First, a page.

San Juan County woman appeals 2013 felony assault conviction

Steve Garrison The Daily Times
The Daily Times

FARMINGTON — A 60-year-old woman requested last week that a New Mexico appeals court overturn her conviction for felony assault so that she can seek redress in a lawsuit against the San Juan County Sheriff's Office.

Donna Peace was found guilty at trial in March 2013 of two counts of aggravated assault with a deadly weapon for allegedly threatening to shoot two sheriff's office deputies dispatched to her home on Jan. 31, 2012, according to Daily Times archives.

The officers, Emerson Charley and Katie Macsalka, were responding to the residence on County Road 3050 after Peace's sister called 911 and reported Peace was threatening to shoot herself and several family members, Daily Times archives state.

Charley and Macsalka confronted Peace near the back of the residence, court records state, and Peace allegedly pointed a firearm at the officers.

In response, Charley deployed a stun gun, and Macsalka fired three shots at Peace, striking her once in the stomach.

Peace was also charged with aggravated assault on a peace officer, but the jury determined there was not enough evidence to prove Peace knew she pointed a gun at law enforcement officers.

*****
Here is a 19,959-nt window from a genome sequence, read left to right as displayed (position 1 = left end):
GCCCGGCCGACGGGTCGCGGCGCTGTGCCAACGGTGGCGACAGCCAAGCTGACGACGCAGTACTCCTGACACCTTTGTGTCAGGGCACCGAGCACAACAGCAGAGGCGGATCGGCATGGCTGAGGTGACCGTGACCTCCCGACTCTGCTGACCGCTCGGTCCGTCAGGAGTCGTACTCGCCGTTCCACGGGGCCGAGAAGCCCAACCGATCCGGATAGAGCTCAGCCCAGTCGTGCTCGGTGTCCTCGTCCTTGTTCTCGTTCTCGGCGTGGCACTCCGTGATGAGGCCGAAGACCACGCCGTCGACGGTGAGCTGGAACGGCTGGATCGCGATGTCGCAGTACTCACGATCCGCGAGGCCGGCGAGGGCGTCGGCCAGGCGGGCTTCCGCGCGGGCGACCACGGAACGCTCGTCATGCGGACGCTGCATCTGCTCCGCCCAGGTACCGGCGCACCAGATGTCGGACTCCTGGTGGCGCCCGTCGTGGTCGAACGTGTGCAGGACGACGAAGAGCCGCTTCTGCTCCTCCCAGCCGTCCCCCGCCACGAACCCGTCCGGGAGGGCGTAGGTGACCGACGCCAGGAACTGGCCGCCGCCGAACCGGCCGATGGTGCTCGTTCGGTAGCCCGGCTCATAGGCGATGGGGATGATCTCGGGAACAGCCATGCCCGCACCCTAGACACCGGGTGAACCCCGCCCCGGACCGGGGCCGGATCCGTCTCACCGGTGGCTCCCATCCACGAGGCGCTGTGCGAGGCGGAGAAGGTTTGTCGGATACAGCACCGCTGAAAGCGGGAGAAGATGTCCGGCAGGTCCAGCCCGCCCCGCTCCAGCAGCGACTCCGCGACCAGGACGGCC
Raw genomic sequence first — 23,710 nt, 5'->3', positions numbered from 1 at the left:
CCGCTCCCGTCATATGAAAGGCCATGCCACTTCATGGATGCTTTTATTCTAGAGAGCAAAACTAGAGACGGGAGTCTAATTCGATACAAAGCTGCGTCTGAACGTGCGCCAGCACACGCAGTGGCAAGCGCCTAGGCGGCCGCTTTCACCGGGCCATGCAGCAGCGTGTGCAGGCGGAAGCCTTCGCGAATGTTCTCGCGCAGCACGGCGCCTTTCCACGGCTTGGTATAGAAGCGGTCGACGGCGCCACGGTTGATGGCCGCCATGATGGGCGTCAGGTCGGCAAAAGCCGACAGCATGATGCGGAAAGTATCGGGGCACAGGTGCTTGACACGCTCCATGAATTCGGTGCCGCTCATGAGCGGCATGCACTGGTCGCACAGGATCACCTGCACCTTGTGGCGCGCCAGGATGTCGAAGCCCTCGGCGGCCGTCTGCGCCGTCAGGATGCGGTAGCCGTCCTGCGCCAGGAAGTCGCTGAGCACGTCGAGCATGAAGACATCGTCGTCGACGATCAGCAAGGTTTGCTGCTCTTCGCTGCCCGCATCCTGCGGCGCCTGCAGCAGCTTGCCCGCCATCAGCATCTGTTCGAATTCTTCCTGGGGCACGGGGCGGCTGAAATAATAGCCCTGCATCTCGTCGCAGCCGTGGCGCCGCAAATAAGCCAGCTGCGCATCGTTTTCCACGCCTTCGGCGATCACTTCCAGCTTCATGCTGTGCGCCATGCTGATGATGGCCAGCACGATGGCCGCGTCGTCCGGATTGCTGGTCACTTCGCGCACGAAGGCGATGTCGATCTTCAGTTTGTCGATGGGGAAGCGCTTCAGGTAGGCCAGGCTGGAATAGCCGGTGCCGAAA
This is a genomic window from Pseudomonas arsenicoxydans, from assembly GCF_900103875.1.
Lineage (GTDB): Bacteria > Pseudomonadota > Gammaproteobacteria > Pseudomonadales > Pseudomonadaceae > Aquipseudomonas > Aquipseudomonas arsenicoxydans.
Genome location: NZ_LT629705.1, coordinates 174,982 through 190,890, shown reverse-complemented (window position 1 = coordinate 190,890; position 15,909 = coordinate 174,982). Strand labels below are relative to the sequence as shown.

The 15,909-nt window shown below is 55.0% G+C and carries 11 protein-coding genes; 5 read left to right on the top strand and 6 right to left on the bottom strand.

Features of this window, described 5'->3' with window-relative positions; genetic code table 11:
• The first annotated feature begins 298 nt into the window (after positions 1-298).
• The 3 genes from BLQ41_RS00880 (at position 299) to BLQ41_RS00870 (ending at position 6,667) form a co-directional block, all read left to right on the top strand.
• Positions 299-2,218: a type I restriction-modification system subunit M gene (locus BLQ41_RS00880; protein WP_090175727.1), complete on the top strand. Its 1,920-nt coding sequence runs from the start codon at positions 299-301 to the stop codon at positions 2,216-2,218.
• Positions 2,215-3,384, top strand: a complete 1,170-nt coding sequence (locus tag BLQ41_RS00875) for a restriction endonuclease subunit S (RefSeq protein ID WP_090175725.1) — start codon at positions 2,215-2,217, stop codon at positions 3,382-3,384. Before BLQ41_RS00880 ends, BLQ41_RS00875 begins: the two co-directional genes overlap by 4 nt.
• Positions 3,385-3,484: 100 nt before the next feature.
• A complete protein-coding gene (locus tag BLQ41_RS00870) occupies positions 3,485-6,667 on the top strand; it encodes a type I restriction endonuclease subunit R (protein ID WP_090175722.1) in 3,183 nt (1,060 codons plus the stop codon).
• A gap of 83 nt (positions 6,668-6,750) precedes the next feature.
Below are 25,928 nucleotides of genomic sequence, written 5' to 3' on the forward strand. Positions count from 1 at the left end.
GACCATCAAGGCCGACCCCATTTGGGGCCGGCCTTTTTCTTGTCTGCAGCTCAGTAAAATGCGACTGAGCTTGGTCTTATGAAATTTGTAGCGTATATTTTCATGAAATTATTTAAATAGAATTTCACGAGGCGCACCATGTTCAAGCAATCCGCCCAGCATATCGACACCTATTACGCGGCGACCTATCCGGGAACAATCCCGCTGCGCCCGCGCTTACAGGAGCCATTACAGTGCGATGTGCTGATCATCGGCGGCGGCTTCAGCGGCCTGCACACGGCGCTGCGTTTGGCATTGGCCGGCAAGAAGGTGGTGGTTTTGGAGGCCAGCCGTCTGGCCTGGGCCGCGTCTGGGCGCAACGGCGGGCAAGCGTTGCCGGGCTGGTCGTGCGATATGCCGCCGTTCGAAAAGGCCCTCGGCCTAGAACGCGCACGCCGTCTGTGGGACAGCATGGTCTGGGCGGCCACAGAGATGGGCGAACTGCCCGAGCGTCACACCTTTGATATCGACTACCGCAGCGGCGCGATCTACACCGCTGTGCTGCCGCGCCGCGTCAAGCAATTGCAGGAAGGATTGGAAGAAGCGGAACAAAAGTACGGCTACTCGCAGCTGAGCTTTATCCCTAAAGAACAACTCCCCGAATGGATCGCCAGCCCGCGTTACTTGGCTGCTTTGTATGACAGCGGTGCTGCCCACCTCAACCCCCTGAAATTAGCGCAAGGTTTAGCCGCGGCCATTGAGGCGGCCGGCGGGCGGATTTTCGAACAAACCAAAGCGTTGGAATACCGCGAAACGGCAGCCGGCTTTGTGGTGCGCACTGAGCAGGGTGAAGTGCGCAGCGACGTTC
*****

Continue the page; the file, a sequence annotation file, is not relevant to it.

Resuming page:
In January, Peace filed a lawsuit in federal court against the sheriff's office, the county, Sheriff Ken Christesen and Macsalka alleging that Macsalka used excessive force and was poorly trained.

"Defendant Christesen and the Defendant County of San Juan have created and tolerated an atmosphere of lawlessness ... in a manner amounting to deliberate indifference to the constitutional rights of Plaintiff and of the public," according to the complaint.

In the lawsuit, Peace denies she pointed a gun at the officers and also claims the officers never identified themselves as law enforcement officers.

Peace's attorney, Emeterio Rudolfo, of Farmington, could not be reached for comment.

The defendants, represented by Albuquerque attorney Ron Childress, filed a motion March 16 asking a federal judge dismiss the lawsuit, arguing that the U.S. Supreme Court ruled in the 1994 decision Heck v. Humphrey that a criminal defendant is barred from challenging the legality of his or her conviction through a civil rights action without first seeking to have the conviction overturned.

Childress could not be reached for comment on Monday.

Rudolfo conceded in a response filed April 27 that the excessive force claim is likely barred as a result of the 1994 decision.

He requested the lawsuit be stayed, pending the criminal appeal.

Barring that, he requested Peace be allowed to proceed on claims that Christesen acted with deliberate indifference by failing to adequately train officers to respond to suicidal subject calls.

Judge Paul Kelly Jr. is presiding over the case. He has not yet made a decision on the motion, according to court records.

Steve Garrison covers crime and courts for The Daily Times. He can be reached at 505-564-4644 and Follow him on Twitter @SteveGarrisonDT on Twitter.